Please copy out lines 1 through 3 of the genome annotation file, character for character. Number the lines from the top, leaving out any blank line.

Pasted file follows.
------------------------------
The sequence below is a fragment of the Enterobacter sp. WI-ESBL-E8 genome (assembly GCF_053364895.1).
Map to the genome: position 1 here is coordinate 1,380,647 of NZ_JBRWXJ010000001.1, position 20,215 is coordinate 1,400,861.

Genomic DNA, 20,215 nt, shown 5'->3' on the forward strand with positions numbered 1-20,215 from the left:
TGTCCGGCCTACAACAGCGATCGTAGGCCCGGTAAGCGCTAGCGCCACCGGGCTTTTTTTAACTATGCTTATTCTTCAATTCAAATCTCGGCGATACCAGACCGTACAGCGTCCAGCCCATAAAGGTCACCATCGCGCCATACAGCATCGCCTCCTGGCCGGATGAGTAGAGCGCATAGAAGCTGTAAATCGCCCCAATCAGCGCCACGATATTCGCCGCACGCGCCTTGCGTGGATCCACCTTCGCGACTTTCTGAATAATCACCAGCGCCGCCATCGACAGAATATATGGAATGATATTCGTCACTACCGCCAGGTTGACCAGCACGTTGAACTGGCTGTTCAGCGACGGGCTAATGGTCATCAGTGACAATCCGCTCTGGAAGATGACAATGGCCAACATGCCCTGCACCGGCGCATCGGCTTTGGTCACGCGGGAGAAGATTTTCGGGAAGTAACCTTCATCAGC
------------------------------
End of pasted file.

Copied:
The sequence below is a fragment of the Enterobacter sp. WI-ESBL-E8 genome (assembly GCF_053364895.1).
Map to the genome: position 1 here is coordinate 1,380,647 of NZ_JBRWXJ010000001.1, position 20,215 is coordinate 1,400,861.

Genomic DNA, 20,215 nt, shown 5'->3' on the forward strand with positions numbered 1-20,215 from the left: